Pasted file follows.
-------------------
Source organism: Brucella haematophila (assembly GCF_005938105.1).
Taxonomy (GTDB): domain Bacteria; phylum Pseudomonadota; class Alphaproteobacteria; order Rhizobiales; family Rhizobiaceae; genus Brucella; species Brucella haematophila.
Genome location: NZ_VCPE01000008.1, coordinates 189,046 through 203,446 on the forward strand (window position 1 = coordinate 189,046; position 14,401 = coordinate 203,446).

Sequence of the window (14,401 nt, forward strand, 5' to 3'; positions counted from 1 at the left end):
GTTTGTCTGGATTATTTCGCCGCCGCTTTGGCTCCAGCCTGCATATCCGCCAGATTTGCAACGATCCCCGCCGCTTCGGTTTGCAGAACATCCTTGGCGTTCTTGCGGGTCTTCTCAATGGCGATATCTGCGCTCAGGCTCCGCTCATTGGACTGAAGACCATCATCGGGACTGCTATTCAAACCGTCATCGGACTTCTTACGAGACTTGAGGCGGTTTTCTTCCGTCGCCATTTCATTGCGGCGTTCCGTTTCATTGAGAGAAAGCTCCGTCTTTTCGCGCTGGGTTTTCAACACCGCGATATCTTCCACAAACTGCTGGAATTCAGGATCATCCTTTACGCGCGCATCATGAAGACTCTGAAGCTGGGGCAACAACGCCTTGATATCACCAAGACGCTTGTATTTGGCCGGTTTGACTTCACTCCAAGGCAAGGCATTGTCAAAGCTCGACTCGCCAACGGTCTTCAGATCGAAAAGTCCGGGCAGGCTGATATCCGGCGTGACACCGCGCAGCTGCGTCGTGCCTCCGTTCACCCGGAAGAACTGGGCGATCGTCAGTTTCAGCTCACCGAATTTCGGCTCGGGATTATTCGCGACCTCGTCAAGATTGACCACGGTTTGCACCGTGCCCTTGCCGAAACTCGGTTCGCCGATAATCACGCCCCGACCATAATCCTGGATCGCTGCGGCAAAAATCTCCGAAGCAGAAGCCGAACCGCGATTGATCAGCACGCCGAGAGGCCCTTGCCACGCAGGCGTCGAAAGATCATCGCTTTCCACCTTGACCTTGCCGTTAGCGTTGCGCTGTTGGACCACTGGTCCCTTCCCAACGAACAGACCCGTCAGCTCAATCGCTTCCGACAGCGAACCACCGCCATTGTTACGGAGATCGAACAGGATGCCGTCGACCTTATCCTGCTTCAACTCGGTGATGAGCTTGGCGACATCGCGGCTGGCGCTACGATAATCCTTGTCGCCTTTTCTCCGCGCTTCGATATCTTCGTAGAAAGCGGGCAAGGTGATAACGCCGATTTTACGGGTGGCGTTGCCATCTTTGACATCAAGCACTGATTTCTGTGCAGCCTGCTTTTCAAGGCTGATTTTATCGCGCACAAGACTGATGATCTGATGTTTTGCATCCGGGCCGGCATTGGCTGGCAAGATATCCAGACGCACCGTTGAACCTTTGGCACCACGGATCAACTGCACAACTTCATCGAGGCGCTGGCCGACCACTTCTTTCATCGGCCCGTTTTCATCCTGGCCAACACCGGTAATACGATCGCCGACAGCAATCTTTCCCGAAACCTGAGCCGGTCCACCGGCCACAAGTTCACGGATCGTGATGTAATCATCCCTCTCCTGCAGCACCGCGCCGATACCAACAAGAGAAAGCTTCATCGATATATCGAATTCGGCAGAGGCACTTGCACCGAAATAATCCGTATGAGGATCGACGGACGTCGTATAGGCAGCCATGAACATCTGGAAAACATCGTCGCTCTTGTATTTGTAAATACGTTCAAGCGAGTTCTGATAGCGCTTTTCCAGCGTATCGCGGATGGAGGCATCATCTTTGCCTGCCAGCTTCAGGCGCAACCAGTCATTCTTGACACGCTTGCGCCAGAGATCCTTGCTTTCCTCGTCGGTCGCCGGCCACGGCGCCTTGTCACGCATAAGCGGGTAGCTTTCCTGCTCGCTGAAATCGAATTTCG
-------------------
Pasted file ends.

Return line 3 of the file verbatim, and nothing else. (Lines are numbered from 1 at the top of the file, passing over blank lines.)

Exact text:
Genome location: NZ_VCPE01000008.1, coordinates 189,046 through 203,446 on the forward strand (window position 1 = coordinate 189,046; position 14,401 = coordinate 203,446).